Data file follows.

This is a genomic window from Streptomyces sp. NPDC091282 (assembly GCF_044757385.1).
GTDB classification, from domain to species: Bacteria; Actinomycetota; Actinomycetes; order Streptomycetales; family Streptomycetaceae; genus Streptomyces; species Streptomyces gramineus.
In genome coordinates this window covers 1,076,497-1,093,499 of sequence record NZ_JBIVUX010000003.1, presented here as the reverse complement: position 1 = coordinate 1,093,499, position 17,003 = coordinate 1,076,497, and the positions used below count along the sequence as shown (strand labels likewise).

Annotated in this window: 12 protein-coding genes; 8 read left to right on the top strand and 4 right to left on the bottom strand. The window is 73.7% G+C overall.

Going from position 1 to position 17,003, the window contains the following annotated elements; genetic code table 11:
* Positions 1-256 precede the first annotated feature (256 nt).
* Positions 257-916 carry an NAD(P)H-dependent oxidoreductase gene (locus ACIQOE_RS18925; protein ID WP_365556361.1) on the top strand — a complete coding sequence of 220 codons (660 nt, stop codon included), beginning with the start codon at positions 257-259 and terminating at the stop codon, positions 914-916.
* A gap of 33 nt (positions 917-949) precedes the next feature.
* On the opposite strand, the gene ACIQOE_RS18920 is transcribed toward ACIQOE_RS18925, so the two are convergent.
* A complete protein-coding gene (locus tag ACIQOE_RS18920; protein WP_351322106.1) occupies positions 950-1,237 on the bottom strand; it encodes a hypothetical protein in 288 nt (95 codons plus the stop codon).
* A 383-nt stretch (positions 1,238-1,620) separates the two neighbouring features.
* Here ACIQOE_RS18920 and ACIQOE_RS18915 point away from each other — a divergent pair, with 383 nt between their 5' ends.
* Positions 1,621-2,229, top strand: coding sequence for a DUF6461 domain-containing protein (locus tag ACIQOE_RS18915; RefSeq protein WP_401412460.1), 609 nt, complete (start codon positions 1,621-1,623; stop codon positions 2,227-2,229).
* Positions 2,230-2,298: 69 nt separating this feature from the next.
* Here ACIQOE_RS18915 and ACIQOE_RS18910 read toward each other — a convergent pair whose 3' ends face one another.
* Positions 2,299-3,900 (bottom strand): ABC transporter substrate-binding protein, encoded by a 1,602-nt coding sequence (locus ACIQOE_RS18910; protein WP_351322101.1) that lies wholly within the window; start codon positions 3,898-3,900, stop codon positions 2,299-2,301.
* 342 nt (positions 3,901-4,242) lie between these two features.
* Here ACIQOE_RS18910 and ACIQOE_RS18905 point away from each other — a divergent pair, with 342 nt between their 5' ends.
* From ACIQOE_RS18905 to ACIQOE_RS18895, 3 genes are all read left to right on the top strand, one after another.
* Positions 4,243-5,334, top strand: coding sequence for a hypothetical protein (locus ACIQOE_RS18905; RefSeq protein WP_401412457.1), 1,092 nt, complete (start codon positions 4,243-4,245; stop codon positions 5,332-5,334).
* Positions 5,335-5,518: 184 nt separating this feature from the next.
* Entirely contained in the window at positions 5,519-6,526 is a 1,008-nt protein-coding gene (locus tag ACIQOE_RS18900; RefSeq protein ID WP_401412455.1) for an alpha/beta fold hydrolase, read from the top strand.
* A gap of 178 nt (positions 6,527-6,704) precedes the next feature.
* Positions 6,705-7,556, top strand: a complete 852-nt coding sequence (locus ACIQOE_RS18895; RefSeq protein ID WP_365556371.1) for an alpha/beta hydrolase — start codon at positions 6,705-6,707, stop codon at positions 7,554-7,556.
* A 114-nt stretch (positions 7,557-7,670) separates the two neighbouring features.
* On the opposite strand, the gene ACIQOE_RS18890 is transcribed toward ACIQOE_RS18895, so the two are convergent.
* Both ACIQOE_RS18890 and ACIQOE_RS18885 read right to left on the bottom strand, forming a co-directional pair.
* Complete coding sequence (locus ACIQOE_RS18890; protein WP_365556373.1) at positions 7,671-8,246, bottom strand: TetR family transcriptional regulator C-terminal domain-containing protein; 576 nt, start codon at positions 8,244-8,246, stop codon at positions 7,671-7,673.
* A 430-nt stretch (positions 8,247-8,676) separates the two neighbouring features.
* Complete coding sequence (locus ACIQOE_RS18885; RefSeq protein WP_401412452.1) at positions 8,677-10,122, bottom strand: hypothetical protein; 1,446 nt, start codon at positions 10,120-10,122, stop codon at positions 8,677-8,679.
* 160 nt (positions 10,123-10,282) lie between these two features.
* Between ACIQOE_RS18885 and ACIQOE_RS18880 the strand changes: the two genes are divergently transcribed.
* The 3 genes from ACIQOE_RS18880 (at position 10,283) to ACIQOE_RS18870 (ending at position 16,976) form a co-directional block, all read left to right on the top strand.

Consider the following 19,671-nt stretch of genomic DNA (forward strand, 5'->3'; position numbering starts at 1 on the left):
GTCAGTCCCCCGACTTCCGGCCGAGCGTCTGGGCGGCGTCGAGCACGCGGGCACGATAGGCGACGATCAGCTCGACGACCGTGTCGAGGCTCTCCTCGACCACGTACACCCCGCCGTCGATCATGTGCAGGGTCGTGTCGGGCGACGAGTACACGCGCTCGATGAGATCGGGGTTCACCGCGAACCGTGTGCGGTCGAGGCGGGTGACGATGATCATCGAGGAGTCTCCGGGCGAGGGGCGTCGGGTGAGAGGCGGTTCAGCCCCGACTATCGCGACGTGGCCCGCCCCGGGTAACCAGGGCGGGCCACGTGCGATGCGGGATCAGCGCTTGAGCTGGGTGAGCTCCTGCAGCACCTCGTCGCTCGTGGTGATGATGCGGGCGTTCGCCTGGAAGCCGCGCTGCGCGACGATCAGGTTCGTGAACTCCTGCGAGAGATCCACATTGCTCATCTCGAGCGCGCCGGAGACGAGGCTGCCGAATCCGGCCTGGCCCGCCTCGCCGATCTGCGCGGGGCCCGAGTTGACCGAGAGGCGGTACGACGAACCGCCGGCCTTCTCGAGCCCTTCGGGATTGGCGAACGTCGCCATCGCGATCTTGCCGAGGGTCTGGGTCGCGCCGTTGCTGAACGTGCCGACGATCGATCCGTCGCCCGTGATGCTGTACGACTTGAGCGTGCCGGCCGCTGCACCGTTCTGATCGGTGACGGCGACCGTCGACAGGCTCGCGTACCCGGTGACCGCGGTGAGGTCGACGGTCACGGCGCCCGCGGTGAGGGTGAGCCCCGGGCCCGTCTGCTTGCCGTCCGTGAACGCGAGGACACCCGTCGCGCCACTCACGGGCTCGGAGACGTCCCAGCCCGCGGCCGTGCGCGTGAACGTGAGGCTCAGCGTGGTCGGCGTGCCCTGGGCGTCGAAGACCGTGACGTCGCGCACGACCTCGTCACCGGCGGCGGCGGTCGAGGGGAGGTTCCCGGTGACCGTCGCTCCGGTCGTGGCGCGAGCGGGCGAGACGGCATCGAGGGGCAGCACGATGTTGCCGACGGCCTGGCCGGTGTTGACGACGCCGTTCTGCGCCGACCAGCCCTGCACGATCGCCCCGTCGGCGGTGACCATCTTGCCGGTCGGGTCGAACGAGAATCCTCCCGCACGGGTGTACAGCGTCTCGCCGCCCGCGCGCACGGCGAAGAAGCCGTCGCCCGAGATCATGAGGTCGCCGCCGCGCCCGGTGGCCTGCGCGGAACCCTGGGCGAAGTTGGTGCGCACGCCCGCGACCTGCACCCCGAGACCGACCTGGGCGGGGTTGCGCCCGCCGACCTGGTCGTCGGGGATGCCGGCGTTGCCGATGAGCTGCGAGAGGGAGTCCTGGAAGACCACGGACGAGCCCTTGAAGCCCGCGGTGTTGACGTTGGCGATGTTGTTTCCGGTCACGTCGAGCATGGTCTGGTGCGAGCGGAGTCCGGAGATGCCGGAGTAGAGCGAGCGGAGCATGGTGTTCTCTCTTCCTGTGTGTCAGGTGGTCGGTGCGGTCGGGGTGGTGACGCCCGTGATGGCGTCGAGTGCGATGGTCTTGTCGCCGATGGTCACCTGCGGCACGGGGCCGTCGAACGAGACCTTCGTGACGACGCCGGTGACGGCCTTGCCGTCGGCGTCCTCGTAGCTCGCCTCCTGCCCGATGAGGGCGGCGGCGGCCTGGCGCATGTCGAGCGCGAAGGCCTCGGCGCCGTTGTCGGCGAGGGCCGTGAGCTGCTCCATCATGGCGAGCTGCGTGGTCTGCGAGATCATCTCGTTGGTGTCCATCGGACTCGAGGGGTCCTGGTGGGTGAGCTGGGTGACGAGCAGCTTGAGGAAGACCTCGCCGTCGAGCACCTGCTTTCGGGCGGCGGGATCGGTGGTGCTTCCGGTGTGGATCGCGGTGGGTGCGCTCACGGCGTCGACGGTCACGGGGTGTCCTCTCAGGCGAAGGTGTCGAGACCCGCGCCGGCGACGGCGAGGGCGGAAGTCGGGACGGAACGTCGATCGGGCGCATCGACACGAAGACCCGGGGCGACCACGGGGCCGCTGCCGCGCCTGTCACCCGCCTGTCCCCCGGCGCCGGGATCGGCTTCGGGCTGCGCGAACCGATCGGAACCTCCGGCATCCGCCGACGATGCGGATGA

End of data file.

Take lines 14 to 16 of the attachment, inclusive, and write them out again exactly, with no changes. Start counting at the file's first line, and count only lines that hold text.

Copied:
* Positions 2,230-2,298: 69 nt separating this feature from the next.
* Here ACIQOE_RS18915 and ACIQOE_RS18910 read toward each other — a convergent pair whose 3' ends face one another.
* Positions 2,299-3,900 (bottom strand): ABC transporter substrate-binding protein, encoded by a 1,602-nt coding sequence (locus ACIQOE_RS18910; protein WP_351322101.1) that lies wholly within the window; start codon positions 3,898-3,900, stop codon positions 2,299-2,301.